The Titan scenes are great, too. All the characters are spot-on in terms of characterisation, especially Vale and Troi. I'm enjoying the way that the entire crew is so helpless, mired in the Caeliar problem and their own personal issues (Pazlar's addiction to the holopresence technology, Troi's pregnancy)...does that make me a bit of a sadist?

I'm enjoying the collaborations between the Enterprise and the Aventine. Seeing the very different crewmembers work together is really entertaining, particularly with Leishman and La Forge. I hope this is followed up on, it'd be a shame to see this plot thread (although minor) go to waste. Exploring the other sides of the apertures has also led to some pretty cool moments.

My favourite storyline, however, has to be Bacco gathering support for the expeditionary force on Earth. It's just such a random mish-mash of characters, yet it works so well - Bacco, Jellico, Nechayev, Seven, and Garak aren't usually seen together, but here they flourish.

My only criticism thus far is more of a concern, actually, in that the Caeliar are so powerful that it's hard to see how anyone or anything could oppose them. I'm very interested in them, though; am I reading into things that aren't there when I imagine a link between them and the Borg? The lack of a mention of Graylock's missing city and the description of the gestalt that seems similar to the Borg hive mind has my mind whirring with suspicion.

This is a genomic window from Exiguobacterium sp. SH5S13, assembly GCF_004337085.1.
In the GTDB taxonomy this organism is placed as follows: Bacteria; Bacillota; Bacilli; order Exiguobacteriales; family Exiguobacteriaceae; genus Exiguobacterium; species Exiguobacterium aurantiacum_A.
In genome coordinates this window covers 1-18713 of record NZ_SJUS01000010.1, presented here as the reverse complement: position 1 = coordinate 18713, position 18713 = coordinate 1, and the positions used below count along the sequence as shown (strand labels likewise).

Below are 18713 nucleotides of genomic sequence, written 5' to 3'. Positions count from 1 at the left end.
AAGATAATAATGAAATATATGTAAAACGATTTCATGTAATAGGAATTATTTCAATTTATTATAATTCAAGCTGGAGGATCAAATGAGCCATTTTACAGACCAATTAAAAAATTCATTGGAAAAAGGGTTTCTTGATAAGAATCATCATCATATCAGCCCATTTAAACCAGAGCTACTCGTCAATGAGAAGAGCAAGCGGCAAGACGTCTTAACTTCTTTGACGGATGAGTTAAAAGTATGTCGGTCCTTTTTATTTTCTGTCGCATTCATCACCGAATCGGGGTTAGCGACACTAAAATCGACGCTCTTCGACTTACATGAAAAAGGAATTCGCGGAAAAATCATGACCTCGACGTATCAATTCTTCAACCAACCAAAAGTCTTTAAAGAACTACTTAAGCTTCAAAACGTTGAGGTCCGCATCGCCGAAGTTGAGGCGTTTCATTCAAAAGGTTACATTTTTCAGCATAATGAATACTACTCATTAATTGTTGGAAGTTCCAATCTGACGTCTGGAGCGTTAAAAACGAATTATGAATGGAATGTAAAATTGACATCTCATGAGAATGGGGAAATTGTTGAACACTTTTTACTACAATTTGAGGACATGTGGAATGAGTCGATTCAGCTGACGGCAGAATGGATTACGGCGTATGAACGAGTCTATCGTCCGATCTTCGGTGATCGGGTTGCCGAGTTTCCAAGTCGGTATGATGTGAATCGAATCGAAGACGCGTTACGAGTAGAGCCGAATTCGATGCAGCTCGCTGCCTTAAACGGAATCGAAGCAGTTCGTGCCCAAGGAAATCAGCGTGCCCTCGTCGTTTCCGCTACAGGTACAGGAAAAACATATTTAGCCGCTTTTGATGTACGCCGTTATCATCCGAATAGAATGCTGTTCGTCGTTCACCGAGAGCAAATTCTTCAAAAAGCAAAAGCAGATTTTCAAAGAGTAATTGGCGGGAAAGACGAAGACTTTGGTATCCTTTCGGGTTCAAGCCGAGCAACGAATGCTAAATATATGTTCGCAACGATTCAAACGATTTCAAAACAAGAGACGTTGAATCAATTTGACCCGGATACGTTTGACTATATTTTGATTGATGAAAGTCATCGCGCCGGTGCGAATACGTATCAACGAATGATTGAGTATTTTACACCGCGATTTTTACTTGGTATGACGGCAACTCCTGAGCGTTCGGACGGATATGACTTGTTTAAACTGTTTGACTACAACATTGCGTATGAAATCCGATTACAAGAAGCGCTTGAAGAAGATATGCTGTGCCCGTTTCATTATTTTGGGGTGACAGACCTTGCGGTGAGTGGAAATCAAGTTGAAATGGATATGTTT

__________________
"There...are...four...lights!"
Jean-Luc Picard is offline   Reply With Quote
Old February 1 2009, 09:00 PM   #262
captcalhoun
Admiral
 
Location: everywhere
Re: Star Trek: Destiny Book 2: Mere Mortals - (SPOILERS)

i suggest you read book 3 forthwith.
captcalhoun is offline   Reply With Quote
Old February 1 2009, 10:09 PM   #263
Thrawn
Rear Admiral
 
Thrawn's Avatar
 
Location: Washington, DC
Re: Star Trek: Destiny Book 2: Mere Mortals - (SPOILERS)

captcalhoun wrote: View Post
i suggest you read book 3 forthwith.
10 points for "forthwith".
Thrawn is offline   Reply With Quote
Old February 1 2009, 10:51 PM   #264
captcalhoun
Admiral
 
Location: everywhere
Re: Star Trek: Destiny Book 2: Mere Mortals - (SPOILERS)

only 10? surely that's worth 12?
captcalhoun is offline   Reply With Quote
Old February 1 2009, 10:54 PM   #265
Snaploud
Admiral
 
Snaploud's Avatar
 
Location: Massachusetts, USA
Re: Star Trek: Destiny Book 2: Mere Mortals - (SPOILERS)

captcalhoun wrote: View Post